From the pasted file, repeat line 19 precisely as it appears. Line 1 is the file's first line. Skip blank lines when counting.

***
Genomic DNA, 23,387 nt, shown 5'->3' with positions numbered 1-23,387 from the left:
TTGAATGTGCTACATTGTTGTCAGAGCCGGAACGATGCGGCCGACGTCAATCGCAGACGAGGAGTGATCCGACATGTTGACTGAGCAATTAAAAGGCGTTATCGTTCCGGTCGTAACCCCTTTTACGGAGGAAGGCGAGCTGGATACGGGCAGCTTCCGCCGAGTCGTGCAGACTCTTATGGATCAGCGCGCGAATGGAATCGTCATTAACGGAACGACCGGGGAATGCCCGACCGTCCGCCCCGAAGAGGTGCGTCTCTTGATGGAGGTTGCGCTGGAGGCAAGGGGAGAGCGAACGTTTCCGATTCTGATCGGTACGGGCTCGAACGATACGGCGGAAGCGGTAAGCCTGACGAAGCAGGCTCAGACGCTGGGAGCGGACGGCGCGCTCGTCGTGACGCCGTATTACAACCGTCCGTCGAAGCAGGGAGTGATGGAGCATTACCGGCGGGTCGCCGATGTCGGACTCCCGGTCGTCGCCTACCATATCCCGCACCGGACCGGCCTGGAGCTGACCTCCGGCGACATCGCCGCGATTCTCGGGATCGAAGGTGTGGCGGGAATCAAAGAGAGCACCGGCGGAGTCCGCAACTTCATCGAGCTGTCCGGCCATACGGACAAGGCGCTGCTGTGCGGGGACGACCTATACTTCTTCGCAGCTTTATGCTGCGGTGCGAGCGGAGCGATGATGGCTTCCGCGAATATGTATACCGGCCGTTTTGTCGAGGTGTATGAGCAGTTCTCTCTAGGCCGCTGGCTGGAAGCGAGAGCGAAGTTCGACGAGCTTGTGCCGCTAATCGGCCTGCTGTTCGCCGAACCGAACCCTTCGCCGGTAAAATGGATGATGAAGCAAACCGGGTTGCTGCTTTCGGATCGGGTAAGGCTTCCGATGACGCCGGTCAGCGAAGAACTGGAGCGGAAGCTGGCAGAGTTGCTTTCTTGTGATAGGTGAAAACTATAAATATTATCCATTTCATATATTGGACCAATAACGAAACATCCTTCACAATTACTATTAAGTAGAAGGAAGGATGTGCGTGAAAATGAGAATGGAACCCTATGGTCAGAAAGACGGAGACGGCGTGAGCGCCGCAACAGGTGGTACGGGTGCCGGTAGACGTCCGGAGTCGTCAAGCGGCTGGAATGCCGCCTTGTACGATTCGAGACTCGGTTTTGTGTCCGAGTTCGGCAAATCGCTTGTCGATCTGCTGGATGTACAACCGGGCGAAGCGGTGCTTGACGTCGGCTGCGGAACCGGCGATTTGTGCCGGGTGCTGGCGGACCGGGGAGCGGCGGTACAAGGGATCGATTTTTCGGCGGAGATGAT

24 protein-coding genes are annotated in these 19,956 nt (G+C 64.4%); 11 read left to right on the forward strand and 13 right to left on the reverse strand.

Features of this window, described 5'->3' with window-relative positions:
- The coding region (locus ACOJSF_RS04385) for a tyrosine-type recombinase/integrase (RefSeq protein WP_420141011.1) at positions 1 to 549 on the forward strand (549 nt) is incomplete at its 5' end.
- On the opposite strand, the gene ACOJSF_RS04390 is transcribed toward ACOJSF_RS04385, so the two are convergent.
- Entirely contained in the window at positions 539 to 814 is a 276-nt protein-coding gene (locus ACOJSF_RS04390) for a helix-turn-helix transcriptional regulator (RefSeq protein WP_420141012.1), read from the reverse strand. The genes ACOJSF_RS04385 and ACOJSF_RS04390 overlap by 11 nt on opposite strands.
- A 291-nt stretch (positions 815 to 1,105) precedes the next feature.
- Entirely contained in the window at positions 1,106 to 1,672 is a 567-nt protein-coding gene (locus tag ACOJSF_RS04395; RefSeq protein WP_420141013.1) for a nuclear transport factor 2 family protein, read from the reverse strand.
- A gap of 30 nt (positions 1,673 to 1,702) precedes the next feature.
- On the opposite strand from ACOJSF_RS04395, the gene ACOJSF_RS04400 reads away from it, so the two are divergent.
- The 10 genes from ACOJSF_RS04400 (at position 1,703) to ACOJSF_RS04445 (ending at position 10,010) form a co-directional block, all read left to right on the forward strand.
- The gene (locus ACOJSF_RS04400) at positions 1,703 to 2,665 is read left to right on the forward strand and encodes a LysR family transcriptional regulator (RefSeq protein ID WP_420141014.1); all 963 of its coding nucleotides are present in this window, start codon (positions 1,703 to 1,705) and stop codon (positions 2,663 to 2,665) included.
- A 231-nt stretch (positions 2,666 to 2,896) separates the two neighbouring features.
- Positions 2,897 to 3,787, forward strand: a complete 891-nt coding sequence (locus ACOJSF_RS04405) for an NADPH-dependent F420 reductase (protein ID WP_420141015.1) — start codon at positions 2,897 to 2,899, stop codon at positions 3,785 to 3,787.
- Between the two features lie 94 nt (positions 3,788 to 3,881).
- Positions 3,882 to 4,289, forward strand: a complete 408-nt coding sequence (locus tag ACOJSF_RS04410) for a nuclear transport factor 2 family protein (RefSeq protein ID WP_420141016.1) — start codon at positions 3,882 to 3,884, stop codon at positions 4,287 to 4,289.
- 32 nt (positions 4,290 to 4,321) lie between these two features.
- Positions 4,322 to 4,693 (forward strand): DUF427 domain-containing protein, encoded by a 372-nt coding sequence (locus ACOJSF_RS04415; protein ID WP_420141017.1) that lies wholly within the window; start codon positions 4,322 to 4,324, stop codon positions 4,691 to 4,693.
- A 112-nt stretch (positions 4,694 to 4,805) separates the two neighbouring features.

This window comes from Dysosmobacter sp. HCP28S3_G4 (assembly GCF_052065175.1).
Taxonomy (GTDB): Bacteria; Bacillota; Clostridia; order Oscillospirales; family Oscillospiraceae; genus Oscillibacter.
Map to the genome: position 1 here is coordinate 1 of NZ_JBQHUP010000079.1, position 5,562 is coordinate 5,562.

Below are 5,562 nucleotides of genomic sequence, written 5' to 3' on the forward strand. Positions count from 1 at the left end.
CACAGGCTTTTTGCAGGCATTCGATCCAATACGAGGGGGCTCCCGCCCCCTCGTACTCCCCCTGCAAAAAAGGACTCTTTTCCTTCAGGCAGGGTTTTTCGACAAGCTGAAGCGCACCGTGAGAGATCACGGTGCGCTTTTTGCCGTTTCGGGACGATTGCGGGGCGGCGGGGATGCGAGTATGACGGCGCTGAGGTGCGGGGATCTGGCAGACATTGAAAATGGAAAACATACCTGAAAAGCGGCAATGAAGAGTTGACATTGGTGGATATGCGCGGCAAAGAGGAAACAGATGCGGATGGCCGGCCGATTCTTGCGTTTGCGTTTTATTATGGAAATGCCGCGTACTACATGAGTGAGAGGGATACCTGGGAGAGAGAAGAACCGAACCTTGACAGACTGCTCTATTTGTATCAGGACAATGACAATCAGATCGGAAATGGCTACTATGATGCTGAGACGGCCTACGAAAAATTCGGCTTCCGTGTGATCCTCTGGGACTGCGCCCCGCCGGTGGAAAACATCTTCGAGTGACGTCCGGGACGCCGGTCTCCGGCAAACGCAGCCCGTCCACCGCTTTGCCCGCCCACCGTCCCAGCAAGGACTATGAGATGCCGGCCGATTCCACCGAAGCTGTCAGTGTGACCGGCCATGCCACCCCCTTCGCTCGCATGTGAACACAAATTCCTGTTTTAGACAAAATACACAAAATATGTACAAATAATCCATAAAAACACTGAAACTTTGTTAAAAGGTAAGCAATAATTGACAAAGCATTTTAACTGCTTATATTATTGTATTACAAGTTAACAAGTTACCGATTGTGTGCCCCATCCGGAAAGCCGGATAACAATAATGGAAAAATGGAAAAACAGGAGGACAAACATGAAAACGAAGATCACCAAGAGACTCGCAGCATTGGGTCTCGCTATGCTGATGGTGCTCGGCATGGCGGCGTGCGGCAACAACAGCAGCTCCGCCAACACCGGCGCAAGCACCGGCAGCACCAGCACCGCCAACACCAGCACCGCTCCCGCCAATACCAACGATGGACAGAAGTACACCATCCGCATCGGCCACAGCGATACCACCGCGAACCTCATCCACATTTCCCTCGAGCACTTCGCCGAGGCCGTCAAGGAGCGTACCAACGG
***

- Positions 4,322 to 4,693 (forward strand): DUF427 domain-containing protein, encoded by a 372-nt coding sequence (locus ACOJSF_RS04415; protein ID WP_420141017.1) that lies wholly within the window; start codon positions 4,322 to 4,324, stop codon positions 4,691 to 4,693.